Threading the needle
Portland's becoming a design town, but it is happening in small steps. Design Week (April 6-12, 2019) and the Modern Home tour (June 2019) are both well-known events. But some of the others cluster in the fall. As well as the AIA architectural awards (Nov. 2, 2018) and FashionNXT (Oct 3-6, 2018; see sidebar) there's a new one: October is Portland Textile Month.
If those events are well-oiled machines by now, Textile Month is more of the zippy little drone: all vertical take-off and no flight plan required.
Organizers Annin Barrett and Caleb Sayan invited the Portland textile community to host their own events, which will be mostly talks and open houses. If people want to charge money, Barrett and Sayan told them to go through Eventbrite, which handles payment and ticketing.
Otherwise the events resemble an ad hoc gathering of like-minded souls. The textile community in Portland covers everyone from traditional quilters to those trying to make streetwear out of Digital Age fabrics.
But to Barrett and Sayan, the community has reached critical mass, to the point where they need to meet each other and cross-pollinate.
Fortunately the tools to do that – MeetUp, EventBrite, Google Calendar – are free and easy to use.
They promise a month with a "broad range of events such as artist lectures, seminars, workshops, gallery openings, and community-craft projects, among many others."
The more than 30 events include:A sustainable fashion forum panel discussion at Kat + Maouche Studio tours at Adam Arnold and Pensole's MLab for sneakers Textile art openings at Blackfish and Wolff Galleries Classes at WildCraft Studio School and Textile Hive
Caleb Sayan runs Textile Hive, the textile library that his mother Andrea Aranow founded from her years of traveling the world and collecting fabric. (Textile Hive is at 133 S.W. Second Ave., Suite 430, near the downtown Voodoo Doughnut, and offers free tours by appointment.)
"It's important to me to keep it as open and flexible as possible," says Sayan. "We didn't have the time to or resources to curate everything. The goal is to be decentralized, and use the website for listing everything."
One event is a class on Japanese embroidery. He says they also limited people to one or two events so the website doesn't become dominated by long series of classes.
Barrett, a lifelong weaver, came up with the textile month logo in July. She used scraps of fabric to spell out Portland textile month, photographed it an threw it up on Instagram in August. People caught on.
The pair drew inspiration from Textile Month in New York City and Design Week Portland.
"Textiles are one thing every culture has and relates to," Sayan says. "Coming from New York City I really miss the diversity, so I am proud this is diverse in subject matter and organization."
Who you know
For his day job he consults with people wishing to digitize their textile collections, as they have done at Textile Hive.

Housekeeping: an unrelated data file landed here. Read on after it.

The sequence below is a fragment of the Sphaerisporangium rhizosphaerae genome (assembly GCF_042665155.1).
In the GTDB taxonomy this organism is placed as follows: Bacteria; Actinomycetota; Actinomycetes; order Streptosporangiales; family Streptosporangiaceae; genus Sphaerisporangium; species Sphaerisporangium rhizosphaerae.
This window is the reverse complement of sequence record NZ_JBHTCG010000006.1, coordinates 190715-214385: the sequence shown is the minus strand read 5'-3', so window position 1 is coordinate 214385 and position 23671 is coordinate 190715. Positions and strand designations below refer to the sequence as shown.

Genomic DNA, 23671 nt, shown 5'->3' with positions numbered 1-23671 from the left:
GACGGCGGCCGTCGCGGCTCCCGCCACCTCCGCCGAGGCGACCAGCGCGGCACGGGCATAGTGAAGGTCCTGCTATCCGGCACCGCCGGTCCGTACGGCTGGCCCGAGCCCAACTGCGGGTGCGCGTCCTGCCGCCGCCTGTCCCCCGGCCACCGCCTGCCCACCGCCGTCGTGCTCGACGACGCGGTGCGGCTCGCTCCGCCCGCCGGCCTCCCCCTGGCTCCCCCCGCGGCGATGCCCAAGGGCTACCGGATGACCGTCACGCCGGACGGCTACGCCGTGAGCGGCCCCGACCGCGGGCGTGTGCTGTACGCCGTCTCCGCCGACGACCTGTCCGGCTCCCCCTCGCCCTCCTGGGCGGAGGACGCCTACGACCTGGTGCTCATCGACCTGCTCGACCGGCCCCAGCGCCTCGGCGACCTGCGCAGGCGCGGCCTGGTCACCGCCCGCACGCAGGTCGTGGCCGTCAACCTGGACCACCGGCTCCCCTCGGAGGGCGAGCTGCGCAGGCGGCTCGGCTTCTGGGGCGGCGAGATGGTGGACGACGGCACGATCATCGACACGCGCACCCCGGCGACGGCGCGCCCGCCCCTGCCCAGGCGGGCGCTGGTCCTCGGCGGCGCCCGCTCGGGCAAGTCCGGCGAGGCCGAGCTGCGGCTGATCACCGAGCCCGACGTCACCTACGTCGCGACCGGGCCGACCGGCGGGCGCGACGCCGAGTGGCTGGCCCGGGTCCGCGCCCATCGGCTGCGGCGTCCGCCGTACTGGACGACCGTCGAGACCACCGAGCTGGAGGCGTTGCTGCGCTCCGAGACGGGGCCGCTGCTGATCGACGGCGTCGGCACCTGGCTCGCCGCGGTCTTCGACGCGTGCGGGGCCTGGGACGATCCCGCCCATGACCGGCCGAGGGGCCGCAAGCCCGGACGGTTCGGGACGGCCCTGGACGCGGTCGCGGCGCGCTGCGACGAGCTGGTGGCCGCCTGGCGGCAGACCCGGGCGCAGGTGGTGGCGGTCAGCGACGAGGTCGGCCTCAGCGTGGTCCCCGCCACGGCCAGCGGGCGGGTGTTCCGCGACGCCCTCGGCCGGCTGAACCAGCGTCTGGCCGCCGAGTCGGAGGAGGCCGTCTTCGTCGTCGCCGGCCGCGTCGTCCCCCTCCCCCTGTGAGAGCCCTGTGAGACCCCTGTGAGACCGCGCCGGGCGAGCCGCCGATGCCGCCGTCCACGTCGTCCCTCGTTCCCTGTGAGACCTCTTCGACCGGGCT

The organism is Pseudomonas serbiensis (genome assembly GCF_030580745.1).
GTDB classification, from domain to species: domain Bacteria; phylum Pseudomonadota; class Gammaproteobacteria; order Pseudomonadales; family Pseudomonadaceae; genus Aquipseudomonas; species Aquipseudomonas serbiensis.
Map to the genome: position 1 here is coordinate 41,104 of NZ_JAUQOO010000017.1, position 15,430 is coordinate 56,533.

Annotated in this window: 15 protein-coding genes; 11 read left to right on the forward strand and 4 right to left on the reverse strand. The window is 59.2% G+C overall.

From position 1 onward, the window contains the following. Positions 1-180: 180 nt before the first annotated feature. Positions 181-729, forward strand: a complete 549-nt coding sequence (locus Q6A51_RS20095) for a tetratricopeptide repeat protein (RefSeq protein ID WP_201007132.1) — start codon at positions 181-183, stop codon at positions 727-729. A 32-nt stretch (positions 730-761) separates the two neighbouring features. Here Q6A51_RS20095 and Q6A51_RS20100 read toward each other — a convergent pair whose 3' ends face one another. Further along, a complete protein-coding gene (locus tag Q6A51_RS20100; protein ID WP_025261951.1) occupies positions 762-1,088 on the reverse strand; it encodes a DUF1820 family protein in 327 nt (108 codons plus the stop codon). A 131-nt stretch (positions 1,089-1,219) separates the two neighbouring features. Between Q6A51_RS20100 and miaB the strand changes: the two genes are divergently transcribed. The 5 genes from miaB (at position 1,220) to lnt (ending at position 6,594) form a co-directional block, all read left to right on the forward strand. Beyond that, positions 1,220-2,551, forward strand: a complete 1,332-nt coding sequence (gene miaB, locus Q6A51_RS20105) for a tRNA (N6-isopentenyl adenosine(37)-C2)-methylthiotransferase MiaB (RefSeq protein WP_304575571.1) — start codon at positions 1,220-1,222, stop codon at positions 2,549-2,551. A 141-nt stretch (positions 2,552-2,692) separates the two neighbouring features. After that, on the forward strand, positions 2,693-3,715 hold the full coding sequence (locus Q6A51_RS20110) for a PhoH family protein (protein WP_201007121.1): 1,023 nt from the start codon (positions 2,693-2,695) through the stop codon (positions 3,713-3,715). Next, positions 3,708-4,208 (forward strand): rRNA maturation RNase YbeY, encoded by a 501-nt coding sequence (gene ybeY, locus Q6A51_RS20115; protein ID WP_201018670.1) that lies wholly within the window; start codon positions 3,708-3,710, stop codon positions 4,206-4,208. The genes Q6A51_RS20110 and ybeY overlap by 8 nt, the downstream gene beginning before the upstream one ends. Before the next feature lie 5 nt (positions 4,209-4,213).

Sayan named some of the highlights for the Business Tribune.
"Soft Century is a home line by Katherine Entis, who went to the Rhode Island School of Design. Her work is in MadeHerePDX," he said, name-checking the store opposite Powell's Books on Northwest 10th Avenue. The store has become a byword for the new wave of high-quality crafts made in the Portland region.
Fashion designer Adam Arnold is another name to follow. "He has been cutting cloth since he was nine." Kat + Maouche sell vintage berber rugs.
"A lot of it was just people we knew, from the Oregon College of Art and Craft, the Pacific Northwest College of Art and Portland Community College."
One out-of the-ordinary group from Cascade Locks is The Renewal Workshop. They take outerwear seconds – say a North Face jacket with a wonky zip – and refurbish them for resale. They call themselves a circular business, recycling, reusing and upcycling materials that would otherwise be thrown out by the apparel industry. They also provide data back to the manufacturers to help them refine their own process.
Sayan says the time has come for Portland to make a statement about not just its corporate apparel industry, but the ecosystem of designers and craftspeople
"The intention is to bring various elements of Portland's textile community together all during October for a festival of knowledge, experience and practice across cultures, viewpoints and generations.
Textile Month opening reception, Monday, Oct. 1 at Textile Hive, 133 S.W. Second Ave., Suite 430, 5-7:30 p.m.
Caleb Sayan, co-founder of Textile Hive, says "Portland has a rich textile and fibers history. There are so many vibrant textile communities and pockets of activity. We hope to bring these communities together for a month-long celebration of creative expression through textile-centered events."
Reporter, The Business Tribune
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